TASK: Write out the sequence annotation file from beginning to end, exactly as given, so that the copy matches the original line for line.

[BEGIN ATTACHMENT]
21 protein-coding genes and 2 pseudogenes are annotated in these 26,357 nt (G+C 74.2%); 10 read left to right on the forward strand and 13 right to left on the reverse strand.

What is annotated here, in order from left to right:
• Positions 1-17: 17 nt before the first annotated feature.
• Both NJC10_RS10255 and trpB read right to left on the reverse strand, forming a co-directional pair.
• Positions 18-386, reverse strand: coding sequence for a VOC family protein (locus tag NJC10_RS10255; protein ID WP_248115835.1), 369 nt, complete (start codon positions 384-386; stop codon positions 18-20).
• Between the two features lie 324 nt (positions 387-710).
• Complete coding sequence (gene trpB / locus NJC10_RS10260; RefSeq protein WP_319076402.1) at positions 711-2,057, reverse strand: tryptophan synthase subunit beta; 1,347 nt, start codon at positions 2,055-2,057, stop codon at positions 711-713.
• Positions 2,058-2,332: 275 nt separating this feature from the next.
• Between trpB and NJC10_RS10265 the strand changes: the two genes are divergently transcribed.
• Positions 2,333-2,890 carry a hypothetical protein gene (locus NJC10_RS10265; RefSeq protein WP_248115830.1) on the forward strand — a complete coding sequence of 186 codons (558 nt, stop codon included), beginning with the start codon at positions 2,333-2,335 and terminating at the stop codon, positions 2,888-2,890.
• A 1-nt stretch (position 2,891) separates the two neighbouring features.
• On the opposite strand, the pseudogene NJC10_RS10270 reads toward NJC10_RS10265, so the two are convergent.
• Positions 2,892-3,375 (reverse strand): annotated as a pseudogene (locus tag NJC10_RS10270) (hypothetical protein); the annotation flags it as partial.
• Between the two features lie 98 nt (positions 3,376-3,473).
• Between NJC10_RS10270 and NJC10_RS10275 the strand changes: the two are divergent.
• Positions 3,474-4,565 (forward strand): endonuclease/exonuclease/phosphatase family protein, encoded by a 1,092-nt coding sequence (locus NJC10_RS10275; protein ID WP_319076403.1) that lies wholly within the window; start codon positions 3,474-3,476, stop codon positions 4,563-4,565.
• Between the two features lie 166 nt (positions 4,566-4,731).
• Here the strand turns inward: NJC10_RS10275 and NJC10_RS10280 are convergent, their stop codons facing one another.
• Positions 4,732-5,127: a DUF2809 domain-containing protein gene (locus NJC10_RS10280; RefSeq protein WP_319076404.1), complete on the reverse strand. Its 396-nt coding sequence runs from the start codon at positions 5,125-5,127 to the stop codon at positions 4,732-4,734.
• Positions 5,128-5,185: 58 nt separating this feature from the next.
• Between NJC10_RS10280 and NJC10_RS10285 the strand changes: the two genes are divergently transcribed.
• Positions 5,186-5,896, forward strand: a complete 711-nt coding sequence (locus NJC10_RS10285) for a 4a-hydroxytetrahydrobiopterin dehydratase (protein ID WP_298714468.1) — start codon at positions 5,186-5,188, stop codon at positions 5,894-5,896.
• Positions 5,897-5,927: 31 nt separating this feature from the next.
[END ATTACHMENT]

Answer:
21 protein-coding genes and 2 pseudogenes are annotated in these 26,357 nt (G+C 74.2%); 10 read left to right on the forward strand and 13 right to left on the reverse strand.

What is annotated here, in order from left to right:
• Positions 1-17: 17 nt before the first annotated feature.
• Both NJC10_RS10255 and trpB read right to left on the reverse strand, forming a co-directional pair.
• Positions 18-386, reverse strand: coding sequence for a VOC family protein (locus tag NJC10_RS10255; protein ID WP_248115835.1), 369 nt, complete (start codon positions 384-386; stop codon positions 18-20).
• Between the two features lie 324 nt (positions 387-710).
• Complete coding sequence (gene trpB / locus NJC10_RS10260; RefSeq protein WP_319076402.1) at positions 711-2,057, reverse strand: tryptophan synthase subunit beta; 1,347 nt, start codon at positions 2,055-2,057, stop codon at positions 711-713.
• Positions 2,058-2,332: 275 nt separating this feature from the next.
• Between trpB and NJC10_RS10265 the strand changes: the two genes are divergently transcribed.
• Positions 2,333-2,890 carry a hypothetical protein gene (locus NJC10_RS10265; RefSeq protein WP_248115830.1) on the forward strand — a complete coding sequence of 186 codons (558 nt, stop codon included), beginning with the start codon at positions 2,333-2,335 and terminating at the stop codon, positions 2,888-2,890.
• A 1-nt stretch (position 2,891) separates the two neighbouring features.
• On the opposite strand, the pseudogene NJC10_RS10270 reads toward NJC10_RS10265, so the two are convergent.
• Positions 2,892-3,375 (reverse strand): annotated as a pseudogene (locus tag NJC10_RS10270) (hypothetical protein); the annotation flags it as partial.
• Between the two features lie 98 nt (positions 3,376-3,473).
• Between NJC10_RS10270 and NJC10_RS10275 the strand changes: the two are divergent.
• Positions 3,474-4,565 (forward strand): endonuclease/exonuclease/phosphatase family protein, encoded by a 1,092-nt coding sequence (locus NJC10_RS10275; protein ID WP_319076403.1) that lies wholly within the window; start codon positions 3,474-3,476, stop codon positions 4,563-4,565.
• Between the two features lie 166 nt (positions 4,566-4,731).
• Here the strand turns inward: NJC10_RS10275 and NJC10_RS10280 are convergent, their stop codons facing one another.
• Positions 4,732-5,127: a DUF2809 domain-containing protein gene (locus NJC10_RS10280; RefSeq protein WP_319076404.1), complete on the reverse strand. Its 396-nt coding sequence runs from the start codon at positions 5,125-5,127 to the stop codon at positions 4,732-4,734.
• Positions 5,128-5,185: 58 nt separating this feature from the next.
• Between NJC10_RS10280 and NJC10_RS10285 the strand changes: the two genes are divergently transcribed.
• Positions 5,186-5,896, forward strand: a complete 711-nt coding sequence (locus NJC10_RS10285) for a 4a-hydroxytetrahydrobiopterin dehydratase (protein ID WP_298714468.1) — start codon at positions 5,186-5,188, stop codon at positions 5,894-5,896.
• Positions 5,897-5,927: 31 nt separating this feature from the next.